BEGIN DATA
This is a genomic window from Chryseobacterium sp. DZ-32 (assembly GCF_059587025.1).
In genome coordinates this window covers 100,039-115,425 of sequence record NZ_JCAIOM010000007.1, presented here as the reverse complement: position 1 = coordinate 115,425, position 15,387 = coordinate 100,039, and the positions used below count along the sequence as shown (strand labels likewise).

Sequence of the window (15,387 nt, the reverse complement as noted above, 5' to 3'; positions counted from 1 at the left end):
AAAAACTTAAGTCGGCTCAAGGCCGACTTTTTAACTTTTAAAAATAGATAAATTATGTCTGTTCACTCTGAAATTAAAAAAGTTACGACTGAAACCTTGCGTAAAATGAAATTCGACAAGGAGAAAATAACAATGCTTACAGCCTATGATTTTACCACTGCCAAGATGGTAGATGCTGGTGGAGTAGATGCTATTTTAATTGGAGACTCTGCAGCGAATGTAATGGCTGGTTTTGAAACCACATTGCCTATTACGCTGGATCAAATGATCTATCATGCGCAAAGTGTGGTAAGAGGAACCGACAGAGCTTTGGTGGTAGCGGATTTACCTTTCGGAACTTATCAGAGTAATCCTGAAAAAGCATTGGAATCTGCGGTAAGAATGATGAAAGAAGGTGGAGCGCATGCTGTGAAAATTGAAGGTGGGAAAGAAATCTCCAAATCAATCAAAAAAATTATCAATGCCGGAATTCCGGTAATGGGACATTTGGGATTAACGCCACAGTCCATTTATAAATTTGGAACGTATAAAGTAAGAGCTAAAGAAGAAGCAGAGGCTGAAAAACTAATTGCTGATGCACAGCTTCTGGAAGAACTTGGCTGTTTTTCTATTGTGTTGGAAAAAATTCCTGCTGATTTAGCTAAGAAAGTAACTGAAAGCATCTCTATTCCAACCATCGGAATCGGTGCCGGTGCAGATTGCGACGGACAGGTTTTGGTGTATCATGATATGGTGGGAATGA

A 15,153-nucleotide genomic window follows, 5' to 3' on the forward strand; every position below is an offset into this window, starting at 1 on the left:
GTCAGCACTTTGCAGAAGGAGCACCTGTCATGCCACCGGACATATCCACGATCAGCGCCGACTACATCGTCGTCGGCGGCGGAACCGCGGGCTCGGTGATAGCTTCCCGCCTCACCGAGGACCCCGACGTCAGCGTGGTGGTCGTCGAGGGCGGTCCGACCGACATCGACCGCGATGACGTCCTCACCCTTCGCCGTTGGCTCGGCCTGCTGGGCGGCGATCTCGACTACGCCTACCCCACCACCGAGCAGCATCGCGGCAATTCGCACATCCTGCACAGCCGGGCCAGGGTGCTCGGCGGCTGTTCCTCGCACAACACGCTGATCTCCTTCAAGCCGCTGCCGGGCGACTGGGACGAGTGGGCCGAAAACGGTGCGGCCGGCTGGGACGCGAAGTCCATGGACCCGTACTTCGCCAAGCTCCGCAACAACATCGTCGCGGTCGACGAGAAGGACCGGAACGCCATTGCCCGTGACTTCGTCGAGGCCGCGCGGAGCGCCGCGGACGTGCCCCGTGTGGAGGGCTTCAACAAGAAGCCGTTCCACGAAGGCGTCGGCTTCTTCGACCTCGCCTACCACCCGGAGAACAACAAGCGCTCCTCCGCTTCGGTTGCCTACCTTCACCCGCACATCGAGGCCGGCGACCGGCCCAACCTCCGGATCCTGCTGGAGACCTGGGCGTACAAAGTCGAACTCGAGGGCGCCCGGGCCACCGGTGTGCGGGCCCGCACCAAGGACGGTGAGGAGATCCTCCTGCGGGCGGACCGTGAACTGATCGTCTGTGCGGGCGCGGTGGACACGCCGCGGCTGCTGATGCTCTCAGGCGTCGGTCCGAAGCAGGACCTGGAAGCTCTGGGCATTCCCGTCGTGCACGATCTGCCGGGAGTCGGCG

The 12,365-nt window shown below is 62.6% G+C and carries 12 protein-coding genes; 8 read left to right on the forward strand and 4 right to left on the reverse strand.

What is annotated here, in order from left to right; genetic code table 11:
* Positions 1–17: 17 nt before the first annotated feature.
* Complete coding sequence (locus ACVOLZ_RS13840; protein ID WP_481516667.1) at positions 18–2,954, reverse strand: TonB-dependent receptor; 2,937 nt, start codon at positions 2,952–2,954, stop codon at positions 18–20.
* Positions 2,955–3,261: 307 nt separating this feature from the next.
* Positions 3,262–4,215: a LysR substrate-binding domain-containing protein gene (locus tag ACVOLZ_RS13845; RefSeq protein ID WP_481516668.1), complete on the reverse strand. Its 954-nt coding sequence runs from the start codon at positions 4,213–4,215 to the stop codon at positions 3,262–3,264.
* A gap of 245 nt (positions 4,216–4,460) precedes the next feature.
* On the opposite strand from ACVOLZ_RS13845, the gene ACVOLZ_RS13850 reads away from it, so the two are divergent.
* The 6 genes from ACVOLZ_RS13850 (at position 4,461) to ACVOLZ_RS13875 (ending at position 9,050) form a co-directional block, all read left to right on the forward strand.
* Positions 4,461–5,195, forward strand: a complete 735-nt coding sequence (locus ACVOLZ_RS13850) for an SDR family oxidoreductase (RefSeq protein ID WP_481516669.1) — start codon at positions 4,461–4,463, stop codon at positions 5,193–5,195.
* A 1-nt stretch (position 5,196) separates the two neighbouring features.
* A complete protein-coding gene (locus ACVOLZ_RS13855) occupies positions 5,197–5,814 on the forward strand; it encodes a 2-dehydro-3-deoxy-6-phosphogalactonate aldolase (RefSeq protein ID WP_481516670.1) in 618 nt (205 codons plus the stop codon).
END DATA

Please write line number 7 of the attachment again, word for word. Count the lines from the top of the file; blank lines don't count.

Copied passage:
The 12,365-nt window shown below is 62.6% G+C and carries 12 protein-coding genes; 8 read left to right on the forward strand and 4 right to left on the reverse strand.